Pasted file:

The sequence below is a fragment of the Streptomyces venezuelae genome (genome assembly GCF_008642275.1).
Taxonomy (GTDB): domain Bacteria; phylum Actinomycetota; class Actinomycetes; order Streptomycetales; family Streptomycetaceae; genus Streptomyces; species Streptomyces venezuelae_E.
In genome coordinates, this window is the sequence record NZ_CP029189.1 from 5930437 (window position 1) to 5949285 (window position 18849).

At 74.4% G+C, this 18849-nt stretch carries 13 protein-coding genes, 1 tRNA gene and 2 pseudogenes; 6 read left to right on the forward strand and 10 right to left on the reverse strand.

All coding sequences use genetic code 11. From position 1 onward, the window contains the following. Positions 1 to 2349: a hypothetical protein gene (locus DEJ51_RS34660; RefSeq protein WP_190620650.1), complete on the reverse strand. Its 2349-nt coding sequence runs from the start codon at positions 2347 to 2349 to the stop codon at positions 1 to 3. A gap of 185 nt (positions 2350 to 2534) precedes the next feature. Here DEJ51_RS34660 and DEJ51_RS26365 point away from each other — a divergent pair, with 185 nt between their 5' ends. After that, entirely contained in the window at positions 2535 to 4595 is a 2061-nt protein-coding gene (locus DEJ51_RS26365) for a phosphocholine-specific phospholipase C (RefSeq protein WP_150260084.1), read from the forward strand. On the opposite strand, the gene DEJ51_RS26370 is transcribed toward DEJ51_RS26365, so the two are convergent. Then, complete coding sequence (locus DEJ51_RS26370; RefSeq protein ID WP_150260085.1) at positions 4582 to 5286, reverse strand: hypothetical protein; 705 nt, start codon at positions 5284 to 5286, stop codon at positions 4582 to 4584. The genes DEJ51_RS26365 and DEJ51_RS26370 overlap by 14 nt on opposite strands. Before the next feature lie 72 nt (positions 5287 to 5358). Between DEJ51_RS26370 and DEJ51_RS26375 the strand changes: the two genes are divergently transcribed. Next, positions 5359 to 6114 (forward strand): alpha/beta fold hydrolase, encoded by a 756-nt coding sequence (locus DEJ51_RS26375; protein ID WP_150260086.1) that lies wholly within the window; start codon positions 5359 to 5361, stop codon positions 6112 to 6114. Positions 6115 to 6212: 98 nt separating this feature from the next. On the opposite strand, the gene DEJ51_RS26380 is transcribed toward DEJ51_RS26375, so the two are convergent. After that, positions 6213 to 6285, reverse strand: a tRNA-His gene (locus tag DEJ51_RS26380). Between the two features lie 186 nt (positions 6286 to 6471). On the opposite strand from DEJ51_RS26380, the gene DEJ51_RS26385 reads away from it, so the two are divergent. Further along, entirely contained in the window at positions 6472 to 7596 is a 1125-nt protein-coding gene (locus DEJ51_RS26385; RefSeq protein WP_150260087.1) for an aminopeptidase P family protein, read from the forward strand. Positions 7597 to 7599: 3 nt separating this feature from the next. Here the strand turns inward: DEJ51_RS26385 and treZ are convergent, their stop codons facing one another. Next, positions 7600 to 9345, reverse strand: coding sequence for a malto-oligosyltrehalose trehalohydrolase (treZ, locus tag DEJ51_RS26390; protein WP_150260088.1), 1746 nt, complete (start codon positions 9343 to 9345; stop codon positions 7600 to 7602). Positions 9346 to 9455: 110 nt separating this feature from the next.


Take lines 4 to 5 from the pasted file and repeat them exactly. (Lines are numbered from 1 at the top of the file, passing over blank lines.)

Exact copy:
At 74.4% G+C, this 18849-nt stretch carries 13 protein-coding genes, 1 tRNA gene and 2 pseudogenes; 6 read left to right on the forward strand and 10 right to left on the reverse strand.

All coding sequences use genetic code 11. From position 1 onward, the window contains the following. Positions 1 to 2349: a hypothetical protein gene (locus DEJ51_RS34660; RefSeq protein WP_190620650.1), complete on the reverse strand. Its 2349-nt coding sequence runs from the start codon at positions 2347 to 2349 to the stop codon at positions 1 to 3. A gap of 185 nt (positions 2350 to 2534) precedes the next feature. Here DEJ51_RS34660 and DEJ51_RS26365 point away from each other — a divergent pair, with 185 nt between their 5' ends. After that, entirely contained in the window at positions 2535 to 4595 is a 2061-nt protein-coding gene (locus DEJ51_RS26365) for a phosphocholine-specific phospholipase C (RefSeq protein WP_150260084.1), read from the forward strand. On the opposite strand, the gene DEJ51_RS26370 is transcribed toward DEJ51_RS26365, so the two are convergent. Then, complete coding sequence (locus DEJ51_RS26370; RefSeq protein ID WP_150260085.1) at positions 4582 to 5286, reverse strand: hypothetical protein; 705 nt, start codon at positions 5284 to 5286, stop codon at positions 4582 to 4584. The genes DEJ51_RS26365 and DEJ51_RS26370 overlap by 14 nt on opposite strands. Before the next feature lie 72 nt (positions 5287 to 5358). Between DEJ51_RS26370 and DEJ51_RS26375 the strand changes: the two genes are divergently transcribed. Next, positions 5359 to 6114 (forward strand): alpha/beta fold hydrolase, encoded by a 756-nt coding sequence (locus DEJ51_RS26375; protein ID WP_150260086.1) that lies wholly within the window; start codon positions 5359 to 5361, stop codon positions 6112 to 6114. Positions 6115 to 6212: 98 nt separating this feature from the next. On the opposite strand, the gene DEJ51_RS26380 is transcribed toward DEJ51_RS26375, so the two are convergent. After that, positions 6213 to 6285, reverse strand: a tRNA-His gene (locus tag DEJ51_RS26380). Between the two features lie 186 nt (positions 6286 to 6471). On the opposite strand from DEJ51_RS26380, the gene DEJ51_RS26385 reads away from it, so the two are divergent. Further along, entirely contained in the window at positions 6472 to 7596 is a 1125-nt protein-coding gene (locus DEJ51_RS26385; RefSeq protein WP_150260087.1) for an aminopeptidase P family protein, read from the forward strand. Positions 7597 to 7599: 3 nt separating this feature from the next. Here the strand turns inward: DEJ51_RS26385 and treZ are convergent, their stop codons facing one another. Next, positions 7600 to 9345, reverse strand: coding sequence for a malto-oligosyltrehalose trehalohydrolase (treZ, locus tag DEJ51_RS26390; protein WP_150260088.1), 1746 nt, complete (start codon positions 9343 to 9345; stop codon positions 7600 to 7602). Positions 9346 to 9455: 110 nt separating this feature from the next.